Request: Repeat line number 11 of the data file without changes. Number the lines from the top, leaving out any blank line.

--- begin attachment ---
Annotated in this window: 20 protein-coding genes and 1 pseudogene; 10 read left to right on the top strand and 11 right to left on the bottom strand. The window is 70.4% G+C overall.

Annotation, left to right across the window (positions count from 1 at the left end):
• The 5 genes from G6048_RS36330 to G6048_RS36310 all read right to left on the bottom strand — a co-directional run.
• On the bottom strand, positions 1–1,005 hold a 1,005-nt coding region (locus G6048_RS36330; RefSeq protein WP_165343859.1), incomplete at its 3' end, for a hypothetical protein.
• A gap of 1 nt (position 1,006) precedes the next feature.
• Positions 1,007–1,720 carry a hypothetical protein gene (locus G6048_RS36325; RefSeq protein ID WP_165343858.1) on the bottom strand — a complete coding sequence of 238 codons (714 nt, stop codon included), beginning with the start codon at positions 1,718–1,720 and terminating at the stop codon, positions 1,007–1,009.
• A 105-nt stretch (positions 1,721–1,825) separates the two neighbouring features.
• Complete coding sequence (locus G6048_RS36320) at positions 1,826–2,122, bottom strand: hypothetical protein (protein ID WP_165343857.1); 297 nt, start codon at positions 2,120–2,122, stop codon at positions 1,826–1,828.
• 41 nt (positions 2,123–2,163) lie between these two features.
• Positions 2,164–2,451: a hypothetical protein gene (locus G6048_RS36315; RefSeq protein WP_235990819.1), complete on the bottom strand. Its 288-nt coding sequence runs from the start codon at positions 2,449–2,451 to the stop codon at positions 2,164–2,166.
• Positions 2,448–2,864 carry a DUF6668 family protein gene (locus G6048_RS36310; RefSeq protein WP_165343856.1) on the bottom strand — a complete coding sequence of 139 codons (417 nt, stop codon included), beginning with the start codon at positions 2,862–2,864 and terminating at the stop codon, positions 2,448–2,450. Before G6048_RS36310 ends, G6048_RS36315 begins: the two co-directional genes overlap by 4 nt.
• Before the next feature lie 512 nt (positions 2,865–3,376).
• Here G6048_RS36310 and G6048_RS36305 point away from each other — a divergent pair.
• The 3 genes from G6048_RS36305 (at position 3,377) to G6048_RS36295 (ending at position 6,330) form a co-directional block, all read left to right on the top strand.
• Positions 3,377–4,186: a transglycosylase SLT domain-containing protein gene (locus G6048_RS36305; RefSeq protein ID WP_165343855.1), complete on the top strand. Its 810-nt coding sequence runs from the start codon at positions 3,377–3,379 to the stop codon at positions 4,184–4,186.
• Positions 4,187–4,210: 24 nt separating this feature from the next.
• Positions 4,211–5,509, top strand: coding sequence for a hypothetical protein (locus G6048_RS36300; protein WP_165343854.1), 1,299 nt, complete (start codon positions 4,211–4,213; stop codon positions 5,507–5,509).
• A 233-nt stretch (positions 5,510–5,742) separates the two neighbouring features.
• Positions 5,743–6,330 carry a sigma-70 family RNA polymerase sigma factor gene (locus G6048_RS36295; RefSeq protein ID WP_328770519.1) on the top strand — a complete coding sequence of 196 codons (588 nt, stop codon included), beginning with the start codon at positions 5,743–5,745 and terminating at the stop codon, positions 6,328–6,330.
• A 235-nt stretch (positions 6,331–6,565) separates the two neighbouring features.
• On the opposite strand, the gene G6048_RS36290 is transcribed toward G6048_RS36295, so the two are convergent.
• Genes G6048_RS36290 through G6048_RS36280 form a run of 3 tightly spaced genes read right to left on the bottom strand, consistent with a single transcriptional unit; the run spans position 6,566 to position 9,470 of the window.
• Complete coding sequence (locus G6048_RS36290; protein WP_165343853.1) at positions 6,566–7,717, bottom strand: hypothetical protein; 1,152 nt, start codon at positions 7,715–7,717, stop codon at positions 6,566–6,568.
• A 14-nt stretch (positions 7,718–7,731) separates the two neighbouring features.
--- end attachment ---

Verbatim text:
• Positions 2,448–2,864 carry a DUF6668 family protein gene (locus G6048_RS36310; RefSeq protein WP_165343856.1) on the bottom strand — a complete coding sequence of 139 codons (417 nt, stop codon included), beginning with the start codon at positions 2,862–2,864 and terminating at the stop codon, positions 2,448–2,450. Before G6048_RS36310 ends, G6048_RS36315 begins: the two co-directional genes overlap by 4 nt.